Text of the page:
Fever Tree (band)

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This article is about the 1960s psychedelic rock band. For the collection of short stories, see The Fever Tree. For the ornamental tree, see Acacia xanthophloea.
Fever Tree
Origin Houston, Texas, United States
Genres Psychedelic rock
Years active 1966–1970
Labels Uni, Ampex, Shroom Records
Past members Dennis Keller
Michael Knust
Rob Landes
E.E. "Bud" Wolfe
John Tuttle

Fever Tree is a former American psychedelic rock band of the 1960s, chiefly known for their anthemic 1968 hit, "San Francisco Girls (Return of the Native)".

History[edit]

The group originated in Houston, Texas and began in 1966 as a folk rock group called The Bostwick Vines. They changed their name to Fever Tree a year later after the addition of keyboard player Rob Landes.

The band briefly entered the public consciousness when their song "San Francisco Girls (Return of the Native)" reached No. 91 in the U.S. on the Billboard Hot 100 chart in June 1968.[1] Like most of the band's material, it was written by the couple of Scott and Vivian Holtzman, who also were their producers.[2] This four-minute track captured all the band's trademarks: Dennis Keller's incantation-like vocals, the quick shifting between slow parts with an almost sacral feeling and faster, more rock-oriented parts, and especially the searing guitar work by Michael Knust.

Fever Tree also released their self-titled debut album, Fever Tree, in 1968, which charted at No. 156 on the Billboard 200 Chart.[3] A second album, Another Time, Another Place, followed in 1969 and peaked at No. 83 with a third album Creation, charting at No. 97 on the Billboard 200 Chart in 1970.[4] Apart from "San Francisco Girls", they never had another hit, although they later also tried writing songs themselves when they had dropped the Holtzmans as producers. The group disbanded in 1970, but reformed in 1978 with only guitarist Michael Knust remaining from the original line-up. The new formation of the group had little commercial success; Fever Tree was not heard of again until 2003 when Michael Knust died.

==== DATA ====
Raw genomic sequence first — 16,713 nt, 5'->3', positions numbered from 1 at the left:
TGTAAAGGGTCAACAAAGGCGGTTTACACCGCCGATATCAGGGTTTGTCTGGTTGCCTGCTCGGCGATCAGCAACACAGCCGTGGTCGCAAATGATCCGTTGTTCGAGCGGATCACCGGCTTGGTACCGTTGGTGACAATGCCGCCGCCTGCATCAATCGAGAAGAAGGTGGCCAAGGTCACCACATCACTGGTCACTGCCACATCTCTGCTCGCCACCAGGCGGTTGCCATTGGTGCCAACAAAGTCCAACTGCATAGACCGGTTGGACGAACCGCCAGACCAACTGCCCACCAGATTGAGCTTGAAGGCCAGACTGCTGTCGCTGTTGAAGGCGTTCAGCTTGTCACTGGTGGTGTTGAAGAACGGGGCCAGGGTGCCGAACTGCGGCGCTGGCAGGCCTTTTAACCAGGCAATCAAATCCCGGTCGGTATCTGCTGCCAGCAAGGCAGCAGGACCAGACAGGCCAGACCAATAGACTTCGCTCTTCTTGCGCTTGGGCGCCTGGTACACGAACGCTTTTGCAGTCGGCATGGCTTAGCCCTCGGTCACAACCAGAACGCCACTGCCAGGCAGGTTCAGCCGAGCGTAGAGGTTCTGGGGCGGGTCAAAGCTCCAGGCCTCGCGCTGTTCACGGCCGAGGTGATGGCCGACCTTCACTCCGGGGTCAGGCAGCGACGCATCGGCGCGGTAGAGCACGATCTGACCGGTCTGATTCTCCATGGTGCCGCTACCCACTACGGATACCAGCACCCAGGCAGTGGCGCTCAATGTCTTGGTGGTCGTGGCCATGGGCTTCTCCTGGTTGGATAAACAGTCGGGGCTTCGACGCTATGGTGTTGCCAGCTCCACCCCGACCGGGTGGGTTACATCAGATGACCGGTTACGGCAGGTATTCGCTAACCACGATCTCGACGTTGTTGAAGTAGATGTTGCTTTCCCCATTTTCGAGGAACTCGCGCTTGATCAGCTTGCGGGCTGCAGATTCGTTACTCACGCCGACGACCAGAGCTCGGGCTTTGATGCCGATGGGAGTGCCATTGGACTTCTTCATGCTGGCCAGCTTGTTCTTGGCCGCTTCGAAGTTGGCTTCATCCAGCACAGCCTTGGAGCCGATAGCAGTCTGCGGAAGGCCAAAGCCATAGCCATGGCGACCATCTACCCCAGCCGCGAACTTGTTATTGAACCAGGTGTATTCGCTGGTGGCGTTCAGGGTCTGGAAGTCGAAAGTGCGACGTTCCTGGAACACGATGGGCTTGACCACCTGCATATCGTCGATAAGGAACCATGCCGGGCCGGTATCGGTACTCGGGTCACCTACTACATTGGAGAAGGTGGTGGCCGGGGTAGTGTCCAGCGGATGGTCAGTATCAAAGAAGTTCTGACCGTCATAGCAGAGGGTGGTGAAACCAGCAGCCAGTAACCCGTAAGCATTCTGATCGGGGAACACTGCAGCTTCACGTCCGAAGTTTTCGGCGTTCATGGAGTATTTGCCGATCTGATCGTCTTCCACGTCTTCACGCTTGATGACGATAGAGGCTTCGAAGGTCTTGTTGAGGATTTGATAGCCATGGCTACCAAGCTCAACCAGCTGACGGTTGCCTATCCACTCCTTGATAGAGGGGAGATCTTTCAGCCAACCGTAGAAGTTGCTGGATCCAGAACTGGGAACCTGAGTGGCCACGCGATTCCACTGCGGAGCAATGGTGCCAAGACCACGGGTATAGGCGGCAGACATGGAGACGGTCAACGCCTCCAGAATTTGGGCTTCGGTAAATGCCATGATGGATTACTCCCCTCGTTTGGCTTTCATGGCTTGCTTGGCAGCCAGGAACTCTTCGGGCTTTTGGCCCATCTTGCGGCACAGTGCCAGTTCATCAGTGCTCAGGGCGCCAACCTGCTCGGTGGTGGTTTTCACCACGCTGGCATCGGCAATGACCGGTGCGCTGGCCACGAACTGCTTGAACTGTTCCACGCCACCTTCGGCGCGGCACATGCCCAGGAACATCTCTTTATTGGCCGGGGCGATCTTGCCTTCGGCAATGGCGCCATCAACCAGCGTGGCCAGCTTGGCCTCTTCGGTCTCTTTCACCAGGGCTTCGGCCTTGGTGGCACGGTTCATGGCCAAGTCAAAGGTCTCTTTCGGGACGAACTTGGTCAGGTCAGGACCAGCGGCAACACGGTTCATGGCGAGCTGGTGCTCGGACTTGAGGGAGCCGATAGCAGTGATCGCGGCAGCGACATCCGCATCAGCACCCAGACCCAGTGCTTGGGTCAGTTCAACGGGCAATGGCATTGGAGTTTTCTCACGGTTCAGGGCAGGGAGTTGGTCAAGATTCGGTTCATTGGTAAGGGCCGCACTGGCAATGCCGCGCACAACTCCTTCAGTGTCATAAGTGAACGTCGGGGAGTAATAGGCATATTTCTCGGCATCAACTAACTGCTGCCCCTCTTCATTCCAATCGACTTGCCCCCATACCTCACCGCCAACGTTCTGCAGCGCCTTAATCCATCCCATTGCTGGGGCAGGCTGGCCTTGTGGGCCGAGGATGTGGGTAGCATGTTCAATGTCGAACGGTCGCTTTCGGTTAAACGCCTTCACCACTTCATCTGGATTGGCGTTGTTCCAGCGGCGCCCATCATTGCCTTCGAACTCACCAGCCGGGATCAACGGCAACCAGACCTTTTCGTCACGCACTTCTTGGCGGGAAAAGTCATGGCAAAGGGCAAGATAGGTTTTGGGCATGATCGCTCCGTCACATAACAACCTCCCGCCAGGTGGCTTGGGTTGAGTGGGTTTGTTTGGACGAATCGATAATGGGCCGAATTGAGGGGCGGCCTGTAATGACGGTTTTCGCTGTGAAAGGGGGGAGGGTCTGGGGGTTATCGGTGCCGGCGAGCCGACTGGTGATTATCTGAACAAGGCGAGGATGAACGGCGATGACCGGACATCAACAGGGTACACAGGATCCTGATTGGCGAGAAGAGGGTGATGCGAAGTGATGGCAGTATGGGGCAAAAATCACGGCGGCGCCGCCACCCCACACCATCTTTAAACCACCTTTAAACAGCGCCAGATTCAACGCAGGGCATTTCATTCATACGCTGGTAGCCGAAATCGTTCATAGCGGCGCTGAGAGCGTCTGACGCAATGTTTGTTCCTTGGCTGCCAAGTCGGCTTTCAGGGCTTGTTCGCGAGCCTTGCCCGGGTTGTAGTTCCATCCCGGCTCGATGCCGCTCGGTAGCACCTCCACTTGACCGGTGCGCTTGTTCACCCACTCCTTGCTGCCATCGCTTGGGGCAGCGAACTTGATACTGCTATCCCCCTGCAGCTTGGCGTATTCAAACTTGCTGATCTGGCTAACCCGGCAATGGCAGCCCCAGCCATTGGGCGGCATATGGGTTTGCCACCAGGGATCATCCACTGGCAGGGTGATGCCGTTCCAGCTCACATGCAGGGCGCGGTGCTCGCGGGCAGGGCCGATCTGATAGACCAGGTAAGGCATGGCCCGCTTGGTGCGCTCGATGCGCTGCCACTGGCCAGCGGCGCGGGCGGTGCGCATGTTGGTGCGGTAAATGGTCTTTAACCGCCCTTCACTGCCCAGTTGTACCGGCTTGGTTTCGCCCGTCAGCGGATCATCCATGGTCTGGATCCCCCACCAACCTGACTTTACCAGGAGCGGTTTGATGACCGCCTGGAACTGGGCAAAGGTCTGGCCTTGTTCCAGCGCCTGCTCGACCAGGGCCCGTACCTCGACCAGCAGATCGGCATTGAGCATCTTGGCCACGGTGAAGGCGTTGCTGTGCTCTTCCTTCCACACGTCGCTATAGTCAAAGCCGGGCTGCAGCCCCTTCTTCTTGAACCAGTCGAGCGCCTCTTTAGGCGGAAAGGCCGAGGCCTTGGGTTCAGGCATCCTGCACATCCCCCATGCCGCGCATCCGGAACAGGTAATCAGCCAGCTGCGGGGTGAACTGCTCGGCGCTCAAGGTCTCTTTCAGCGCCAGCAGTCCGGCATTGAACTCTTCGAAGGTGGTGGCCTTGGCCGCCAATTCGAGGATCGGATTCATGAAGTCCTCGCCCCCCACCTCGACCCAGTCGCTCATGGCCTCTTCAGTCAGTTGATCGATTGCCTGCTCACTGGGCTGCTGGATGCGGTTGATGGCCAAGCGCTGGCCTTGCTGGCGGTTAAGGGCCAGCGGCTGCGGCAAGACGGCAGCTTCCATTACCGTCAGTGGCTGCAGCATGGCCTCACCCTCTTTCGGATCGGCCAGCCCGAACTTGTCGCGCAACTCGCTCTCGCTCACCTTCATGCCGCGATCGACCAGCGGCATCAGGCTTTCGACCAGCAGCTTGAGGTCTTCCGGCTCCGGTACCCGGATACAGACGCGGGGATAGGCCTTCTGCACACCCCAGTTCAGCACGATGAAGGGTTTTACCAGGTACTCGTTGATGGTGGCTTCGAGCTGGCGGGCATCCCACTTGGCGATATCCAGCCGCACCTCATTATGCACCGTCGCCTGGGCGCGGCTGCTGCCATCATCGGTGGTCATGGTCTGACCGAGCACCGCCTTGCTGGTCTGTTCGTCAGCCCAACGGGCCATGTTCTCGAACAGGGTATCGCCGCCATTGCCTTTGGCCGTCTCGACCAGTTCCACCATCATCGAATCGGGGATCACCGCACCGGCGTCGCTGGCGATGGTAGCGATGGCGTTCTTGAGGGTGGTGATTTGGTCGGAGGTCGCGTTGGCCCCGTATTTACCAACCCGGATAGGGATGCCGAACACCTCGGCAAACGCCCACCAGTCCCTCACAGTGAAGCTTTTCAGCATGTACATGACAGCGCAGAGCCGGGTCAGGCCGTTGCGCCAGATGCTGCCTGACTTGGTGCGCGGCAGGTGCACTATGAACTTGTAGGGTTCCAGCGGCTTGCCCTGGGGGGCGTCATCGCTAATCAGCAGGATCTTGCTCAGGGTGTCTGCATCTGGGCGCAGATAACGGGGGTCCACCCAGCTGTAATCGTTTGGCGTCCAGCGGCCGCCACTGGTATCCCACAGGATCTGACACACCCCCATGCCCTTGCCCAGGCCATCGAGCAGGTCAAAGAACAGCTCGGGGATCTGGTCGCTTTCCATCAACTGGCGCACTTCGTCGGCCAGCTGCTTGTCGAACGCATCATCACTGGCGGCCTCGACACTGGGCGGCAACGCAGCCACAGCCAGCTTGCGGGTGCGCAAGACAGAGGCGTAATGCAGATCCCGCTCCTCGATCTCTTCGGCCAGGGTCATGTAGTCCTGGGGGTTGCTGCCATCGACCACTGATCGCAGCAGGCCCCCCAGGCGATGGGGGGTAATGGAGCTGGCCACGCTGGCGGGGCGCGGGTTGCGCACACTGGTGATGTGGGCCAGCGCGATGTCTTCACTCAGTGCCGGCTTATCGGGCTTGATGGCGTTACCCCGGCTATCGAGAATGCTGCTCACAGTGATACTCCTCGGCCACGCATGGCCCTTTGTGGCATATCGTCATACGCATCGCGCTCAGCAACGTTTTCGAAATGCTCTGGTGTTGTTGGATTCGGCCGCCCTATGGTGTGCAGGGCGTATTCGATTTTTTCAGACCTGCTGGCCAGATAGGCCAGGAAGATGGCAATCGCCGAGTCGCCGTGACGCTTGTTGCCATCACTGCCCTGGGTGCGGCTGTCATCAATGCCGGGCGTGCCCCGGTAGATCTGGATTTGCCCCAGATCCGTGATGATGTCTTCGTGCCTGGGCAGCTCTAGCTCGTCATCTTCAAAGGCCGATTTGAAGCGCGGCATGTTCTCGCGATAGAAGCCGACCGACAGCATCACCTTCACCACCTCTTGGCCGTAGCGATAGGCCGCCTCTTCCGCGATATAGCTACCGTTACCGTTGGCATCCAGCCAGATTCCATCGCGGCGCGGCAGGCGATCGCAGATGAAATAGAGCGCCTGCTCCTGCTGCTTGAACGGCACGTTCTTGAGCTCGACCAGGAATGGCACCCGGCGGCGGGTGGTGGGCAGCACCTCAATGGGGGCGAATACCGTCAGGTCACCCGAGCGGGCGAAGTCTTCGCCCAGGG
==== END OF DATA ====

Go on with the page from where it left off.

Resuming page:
Fever Tree's first two albums (Fever Tree and Another Time, Another Place) were re-released as a single CD on October 31, 2006. Fever Tree's third and fourth albums (Creation and For Sale) are also available as a single CD.

Their recording of "Ninety-Nine and a Half (Won't Do)" by Steve Cropper, Eddie Floyd, and Wilson Pickett was sampled as the primary riff in Madvillain's "America's Most Blunted" from their 2004 self-titled debut.

Band members[edit]

Discography[edit]

Albums

Singles[5]

  • "Hey Mister" / "I Can Beat Your Drum" (1968)
  • "Girl, Oh Girl" / "Steve Lenore" (1968)
  • "Come With Me" / "San Francisco Girls (Return Of The Native)" (1968)
  • "What Time Did You Say It Is In Salt Lake City?" / "Where Did You Go" (1968)

References[edit]

  1. ^ Whitburn, Joel (2009). Top Pop Singles 1955-2008 (12 ed.). Record Research. p. 341. ISBN 0-89820-180-2. 
  2. ^ http://www.allmusic.com/artist/p75818
  3. ^ http://www.allmusic.com/artist/fever-tree-p75818/charts-awards
  4. ^ Whitburn, Joel (1996). Top Pop Albums 1955-1996 (4 ed.). Hal Leonard Publishing Corporation. p. 264. ISBN 0-89820-117-9. 
  5. ^ Roxon, Lillian (1972). Lillian Roxon's Rock Encyclopedia (Universal Library Edition ed.). Grosset and Dunlop. p. 180. ISBN 0-448-00255-8. 

External links[edit]